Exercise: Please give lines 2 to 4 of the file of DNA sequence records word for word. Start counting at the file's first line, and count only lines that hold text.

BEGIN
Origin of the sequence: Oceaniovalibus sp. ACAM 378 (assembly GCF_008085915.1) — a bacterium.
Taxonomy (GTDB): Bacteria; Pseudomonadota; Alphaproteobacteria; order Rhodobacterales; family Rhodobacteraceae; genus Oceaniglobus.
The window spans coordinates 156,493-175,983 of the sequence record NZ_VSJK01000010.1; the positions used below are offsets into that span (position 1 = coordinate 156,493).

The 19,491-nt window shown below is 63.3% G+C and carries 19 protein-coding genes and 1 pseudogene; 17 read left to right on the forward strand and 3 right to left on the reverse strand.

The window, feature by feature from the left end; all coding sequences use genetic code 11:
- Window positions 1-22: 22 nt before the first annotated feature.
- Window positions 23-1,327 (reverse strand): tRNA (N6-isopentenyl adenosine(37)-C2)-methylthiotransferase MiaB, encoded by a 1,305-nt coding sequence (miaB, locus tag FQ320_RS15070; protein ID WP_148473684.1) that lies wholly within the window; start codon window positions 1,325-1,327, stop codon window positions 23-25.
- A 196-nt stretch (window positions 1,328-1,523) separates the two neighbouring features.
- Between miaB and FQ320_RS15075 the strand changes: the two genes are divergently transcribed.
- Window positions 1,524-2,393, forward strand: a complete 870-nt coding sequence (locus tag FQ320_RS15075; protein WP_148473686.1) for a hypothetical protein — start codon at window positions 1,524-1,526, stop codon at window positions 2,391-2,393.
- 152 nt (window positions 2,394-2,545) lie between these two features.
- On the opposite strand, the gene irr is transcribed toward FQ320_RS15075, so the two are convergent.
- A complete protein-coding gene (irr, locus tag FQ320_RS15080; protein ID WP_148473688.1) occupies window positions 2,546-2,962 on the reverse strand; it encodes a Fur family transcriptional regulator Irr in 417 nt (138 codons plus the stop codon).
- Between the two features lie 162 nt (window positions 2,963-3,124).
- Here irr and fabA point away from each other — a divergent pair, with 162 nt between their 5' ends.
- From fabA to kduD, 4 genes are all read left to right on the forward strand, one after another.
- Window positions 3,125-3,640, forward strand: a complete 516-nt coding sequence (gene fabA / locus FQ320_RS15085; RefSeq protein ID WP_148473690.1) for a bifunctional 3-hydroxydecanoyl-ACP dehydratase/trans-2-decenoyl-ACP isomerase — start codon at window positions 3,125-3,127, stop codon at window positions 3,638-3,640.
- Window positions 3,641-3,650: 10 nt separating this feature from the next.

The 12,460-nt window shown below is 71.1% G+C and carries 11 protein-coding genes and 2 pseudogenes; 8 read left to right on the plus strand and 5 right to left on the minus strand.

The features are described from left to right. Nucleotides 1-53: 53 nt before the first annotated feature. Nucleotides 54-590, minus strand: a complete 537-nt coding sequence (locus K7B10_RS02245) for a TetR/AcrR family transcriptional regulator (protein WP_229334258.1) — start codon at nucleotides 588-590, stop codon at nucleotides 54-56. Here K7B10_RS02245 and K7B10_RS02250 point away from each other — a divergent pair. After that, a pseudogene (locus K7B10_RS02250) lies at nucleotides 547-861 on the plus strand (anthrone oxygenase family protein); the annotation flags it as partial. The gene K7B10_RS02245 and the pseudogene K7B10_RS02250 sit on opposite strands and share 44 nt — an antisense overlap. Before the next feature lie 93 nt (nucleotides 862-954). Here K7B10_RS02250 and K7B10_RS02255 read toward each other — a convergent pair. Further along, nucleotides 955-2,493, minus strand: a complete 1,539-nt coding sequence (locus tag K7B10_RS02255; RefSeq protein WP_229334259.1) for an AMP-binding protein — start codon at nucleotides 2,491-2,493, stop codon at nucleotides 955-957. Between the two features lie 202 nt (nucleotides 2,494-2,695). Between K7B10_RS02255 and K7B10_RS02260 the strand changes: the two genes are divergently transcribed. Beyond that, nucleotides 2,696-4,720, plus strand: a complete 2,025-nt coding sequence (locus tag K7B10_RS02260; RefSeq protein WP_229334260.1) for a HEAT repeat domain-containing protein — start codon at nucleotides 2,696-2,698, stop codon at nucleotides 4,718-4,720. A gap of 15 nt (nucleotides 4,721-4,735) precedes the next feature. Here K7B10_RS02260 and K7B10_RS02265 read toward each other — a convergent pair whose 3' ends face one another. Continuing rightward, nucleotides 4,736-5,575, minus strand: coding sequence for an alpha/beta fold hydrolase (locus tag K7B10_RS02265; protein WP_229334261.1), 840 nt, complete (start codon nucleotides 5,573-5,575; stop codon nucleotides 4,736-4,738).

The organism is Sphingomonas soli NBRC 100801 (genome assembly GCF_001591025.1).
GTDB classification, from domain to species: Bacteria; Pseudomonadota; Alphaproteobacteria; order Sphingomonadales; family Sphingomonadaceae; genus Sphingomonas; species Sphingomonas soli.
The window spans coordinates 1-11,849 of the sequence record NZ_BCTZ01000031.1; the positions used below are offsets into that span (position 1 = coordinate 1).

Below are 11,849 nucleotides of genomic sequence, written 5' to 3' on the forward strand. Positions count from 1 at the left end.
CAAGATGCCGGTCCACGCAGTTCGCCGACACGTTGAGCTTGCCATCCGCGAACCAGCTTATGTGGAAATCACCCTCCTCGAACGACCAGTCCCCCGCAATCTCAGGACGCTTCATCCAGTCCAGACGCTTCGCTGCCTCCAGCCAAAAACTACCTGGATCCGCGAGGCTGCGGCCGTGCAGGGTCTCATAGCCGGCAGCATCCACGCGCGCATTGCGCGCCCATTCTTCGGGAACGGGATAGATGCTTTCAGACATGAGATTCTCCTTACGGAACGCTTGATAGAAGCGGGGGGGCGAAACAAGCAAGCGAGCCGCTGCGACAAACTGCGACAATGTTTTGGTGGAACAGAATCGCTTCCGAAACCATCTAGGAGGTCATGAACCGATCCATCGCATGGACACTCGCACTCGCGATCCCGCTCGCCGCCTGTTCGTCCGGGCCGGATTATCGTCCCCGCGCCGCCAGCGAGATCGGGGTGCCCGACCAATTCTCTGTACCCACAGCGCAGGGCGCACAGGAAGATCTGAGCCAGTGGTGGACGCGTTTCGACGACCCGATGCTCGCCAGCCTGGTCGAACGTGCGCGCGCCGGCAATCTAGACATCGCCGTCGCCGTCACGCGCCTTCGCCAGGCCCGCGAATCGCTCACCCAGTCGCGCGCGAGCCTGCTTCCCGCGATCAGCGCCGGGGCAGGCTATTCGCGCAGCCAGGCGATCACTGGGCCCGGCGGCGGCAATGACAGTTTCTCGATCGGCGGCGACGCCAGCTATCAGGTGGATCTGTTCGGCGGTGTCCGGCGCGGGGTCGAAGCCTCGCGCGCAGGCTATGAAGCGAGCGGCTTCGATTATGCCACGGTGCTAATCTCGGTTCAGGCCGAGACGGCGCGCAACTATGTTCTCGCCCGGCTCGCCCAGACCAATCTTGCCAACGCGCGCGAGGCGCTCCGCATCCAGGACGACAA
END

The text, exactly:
Taxonomy (GTDB): Bacteria; Pseudomonadota; Alphaproteobacteria; order Rhodobacterales; family Rhodobacteraceae; genus Oceaniglobus.
The window spans coordinates 156,493-175,983 of the sequence record NZ_VSJK01000010.1; the positions used below are offsets into that span (position 1 = coordinate 156,493).

The 19,491-nt window shown below is 63.3% G+C and carries 19 protein-coding genes and 1 pseudogene; 17 read left to right on the forward strand and 3 right to left on the reverse strand.